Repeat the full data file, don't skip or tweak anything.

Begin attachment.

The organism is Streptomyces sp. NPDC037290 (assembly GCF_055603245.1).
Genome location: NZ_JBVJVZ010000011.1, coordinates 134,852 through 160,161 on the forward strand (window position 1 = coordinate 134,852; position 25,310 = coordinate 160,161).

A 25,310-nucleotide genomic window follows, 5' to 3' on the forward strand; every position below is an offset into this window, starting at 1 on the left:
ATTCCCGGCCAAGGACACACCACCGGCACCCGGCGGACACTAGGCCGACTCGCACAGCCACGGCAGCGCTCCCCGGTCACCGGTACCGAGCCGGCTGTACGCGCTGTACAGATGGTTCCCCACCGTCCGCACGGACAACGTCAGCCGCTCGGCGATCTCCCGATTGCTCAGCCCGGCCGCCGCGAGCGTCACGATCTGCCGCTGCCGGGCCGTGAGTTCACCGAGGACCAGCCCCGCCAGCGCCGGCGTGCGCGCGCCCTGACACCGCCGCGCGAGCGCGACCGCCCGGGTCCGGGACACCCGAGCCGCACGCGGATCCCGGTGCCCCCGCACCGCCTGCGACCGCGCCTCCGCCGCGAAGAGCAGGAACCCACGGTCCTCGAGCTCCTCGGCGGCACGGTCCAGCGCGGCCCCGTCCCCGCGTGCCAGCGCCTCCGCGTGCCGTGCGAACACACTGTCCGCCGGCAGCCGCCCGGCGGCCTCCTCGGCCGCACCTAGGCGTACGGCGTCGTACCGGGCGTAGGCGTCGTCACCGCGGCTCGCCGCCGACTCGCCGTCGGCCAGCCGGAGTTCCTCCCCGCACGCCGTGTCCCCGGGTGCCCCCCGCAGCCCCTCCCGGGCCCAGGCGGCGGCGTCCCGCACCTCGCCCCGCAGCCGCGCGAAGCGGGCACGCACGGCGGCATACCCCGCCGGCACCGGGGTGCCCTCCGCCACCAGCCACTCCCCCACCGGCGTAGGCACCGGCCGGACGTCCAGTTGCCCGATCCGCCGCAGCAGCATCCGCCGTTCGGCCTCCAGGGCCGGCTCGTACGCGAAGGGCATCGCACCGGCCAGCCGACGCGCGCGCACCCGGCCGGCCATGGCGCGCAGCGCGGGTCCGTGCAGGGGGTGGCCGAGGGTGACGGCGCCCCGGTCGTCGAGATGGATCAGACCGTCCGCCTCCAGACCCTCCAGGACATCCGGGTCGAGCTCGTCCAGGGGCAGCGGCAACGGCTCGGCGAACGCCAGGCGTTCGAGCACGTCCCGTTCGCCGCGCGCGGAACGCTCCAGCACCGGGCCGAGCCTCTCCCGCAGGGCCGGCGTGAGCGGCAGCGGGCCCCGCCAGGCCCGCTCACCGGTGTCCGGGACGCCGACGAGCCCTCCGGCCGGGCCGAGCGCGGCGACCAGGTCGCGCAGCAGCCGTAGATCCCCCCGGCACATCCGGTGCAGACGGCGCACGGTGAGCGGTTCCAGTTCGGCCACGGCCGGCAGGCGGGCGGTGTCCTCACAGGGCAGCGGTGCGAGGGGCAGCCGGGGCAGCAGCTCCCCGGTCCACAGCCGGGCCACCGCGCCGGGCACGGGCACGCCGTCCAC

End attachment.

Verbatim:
The organism is Streptomyces sp. NPDC037290 (assembly GCF_055603245.1).
Genome location: NZ_JBVJVZ010000011.1, coordinates 134,852 through 160,161 on the forward strand (window position 1 = coordinate 134,852; position 25,310 = coordinate 160,161).

A 25,310-nucleotide genomic window follows, 5' to 3' on the forward strand; every position below is an offset into this window, starting at 1 on the left:
ATTCCCGGCCAAGGACACACCACCGGCACCCGGCGGACACTAGGCCGACTCGCACAGCCACGGCAGCGCTCCCCGGTCACCGGTACCGAGCCGGCTGTACGCGCTGTACAGATGGTTCCCCACCGTCCGCACGGACAACGTCAGCCGCTCGGCGATCTCCCGATTGCTCAGCCCGGCCGCCGCGAGCGTCACGATCTGCCGCTGCCGGGCCGTGAGTTCACCGAGGACCAGCCCCGCCAGCGCCGGCGTGCGCGCGCCCTGACACCGCCGCGCGAGCGCGACCGCCCGGGTCCGGGACACCCGAGCCGCACGCGGATCCCGGTGCCCCCGCACCGCCTGCGACCGCGCCTCCGCCGCGAAGAGCAGGAACCCACGGTCCTCGAGCTCCTCGGCGGCACGGTCCAGCGCGGCCCCGTCCCCGCGTGCCAGCGCCTCCGCGTGCCGTGCGAACACACTGTCCGCCGGCAGCCGCCCGGCGGCCTCCTCGGCCGCACCTAGGCGTACGGCGTCGTACCGGGCGTAGGCGTCGTCACCGCGGCTCGCCGCCGACTCGCCGTCGGCCAGCCGGAGTTCCTCCCCGCACGCCGTGTCCCCGGGTGCCCCCCGCAGCCCCTCCCGGGCCCAGGCGGCGGCGTCCCGCACCTCGCCCCGCAGCCGCGCGAAGCGGGCACGCACGGCGGCATACCCCGCCGGCACCGGGGTGCCCTCCGCCACCAGCCACTCCCCCACCGGCGTAGGCACCGGCCGGACGTCCAGTTGCCCGATCCGCCGCAGCAGCATCCGCCGTTCGGCCTCCAGGGCCGGCTCGTACGCGAAGGGCATCGCACCGGCCAGCCGACGCGCGCGCACCCGGCCGGCCATGGCGCGCAGCGCGGGTCCGTGCAGGGGGTGGCCGAGGGTGACGGCGCCCCGGTCGTCGAGATGGATCAGACCGTCCGCCTCCAGACCCTCCAGGACATCCGGGTCGAGCTCGTCCAGGGGCAGCGGCAACGGCTCGGCGAACGCCAGGCGTTCGAGCACGTCCCGTTCGCCGCGCGCGGAACGCTCCAGCACCGGGCCGAGCCTCTCCCGCAGGGCCGGCGTGAGCGGCAGCGGGCCCCGCCAGGCCCGCTCACCGGTGTCCGGGACGCCGACGAGCCCTCCGGCCGGGCCGAGCGCGGCGACCAGGTCGCGCAGCAGCCGTAGATCCCCCCGGCACATCCGGTGCAGACGGCGCACGGTGAGCGGTTCCAGTTCGGCCACGGCCGGCAGGCGGGCGGTGTCCTCACAGGGCAGCGGTGCGAGGGGCAGCCGGGGCAGCAGCTCCCCGGTCCACAGCCGGGCCACCGCGCCGGGCACGGGCACGCCGTCCAC